Opdot is the moniker of Tim Laverack and Gavin Kirtley; the former is a classically trained pianist whilst the latter is a bass player. Both are fascinated by electronic production and combining it with acoustic instrumentation. Having already played together in an indie band called Little Me, Opus One sees them deviate in the opposite direction – ambient music, classical and minimal techno are just some of their influences.
All 10 tracks are numberd from one to 10 and only four of them are given specific titles (Suspire, Lament, Serenade and Obnubilate). This is possibly to ensure that the listener’s expectations aren’t influenced by a key word or phrase, but after repeated listens it gets tricky to differentiate them, given how samey it all ends up being.
To illustrate the point, take the album’s standout. No. 5 starts with machine-like clunks and then begins its subtle build – synths get progressively more sweeping and powerful, a looping bassline appears from nothing and then all of a sudden the beat transforms and the piece becomes more driven and cinematic. Towards the ending, a flourish of violin sneaks into the mix to add to the drama.
The problem is that most of the tracks rely on the same formula to achieve the desired results; that formula being: start off slowly, change tack after a couple of minutes and a grand finish. As such, this means that it doesn’t take long to get bored, especially when it doesn’t feel as if they’re changing up in any way.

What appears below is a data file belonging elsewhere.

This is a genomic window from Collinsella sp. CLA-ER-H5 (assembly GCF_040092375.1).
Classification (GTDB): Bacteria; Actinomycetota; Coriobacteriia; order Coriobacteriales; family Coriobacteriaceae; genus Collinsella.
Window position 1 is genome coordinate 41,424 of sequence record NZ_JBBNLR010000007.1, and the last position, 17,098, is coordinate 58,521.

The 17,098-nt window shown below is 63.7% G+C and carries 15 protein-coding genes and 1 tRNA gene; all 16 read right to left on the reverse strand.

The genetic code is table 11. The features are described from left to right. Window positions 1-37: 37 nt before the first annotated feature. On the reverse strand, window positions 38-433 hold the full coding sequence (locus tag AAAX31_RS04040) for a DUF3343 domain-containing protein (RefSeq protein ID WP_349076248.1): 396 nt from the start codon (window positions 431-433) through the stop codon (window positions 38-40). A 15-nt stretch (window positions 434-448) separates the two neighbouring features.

There’s also no sense of immediacy or power behind the textures that Lavareck and Kirtley construct. There’s no denying that some of the layers are intriguing but there’s nothing that can easily grab your attention. At its worst, it comes across as background music. This could have been remedied with a bit more imagination when it came to the arrangements.
However, it’s worth stressing that the elements that do work are interesting nonetheless. No. 7 splutters out of the gates and, over the course of its duration, notes tumble and strings ascend and sparkle. No. 8 gathers a gentle kind of momentum with stray sound effects to make it come across as a lost cut from some low-budget 1970s sci-fi film. No. 9 is glitchy and it takes its time to boil over but, when it does, the results are satisfactory.
Opus One is a cautious debut that promises so much but falls flat. Taken in isolation, there are things to admire and appreciate about the way that Opdot go about their business but it feels so clinical and precise to the point where it’s difficult to love. There’s plenty of room for improvement before Opus Two.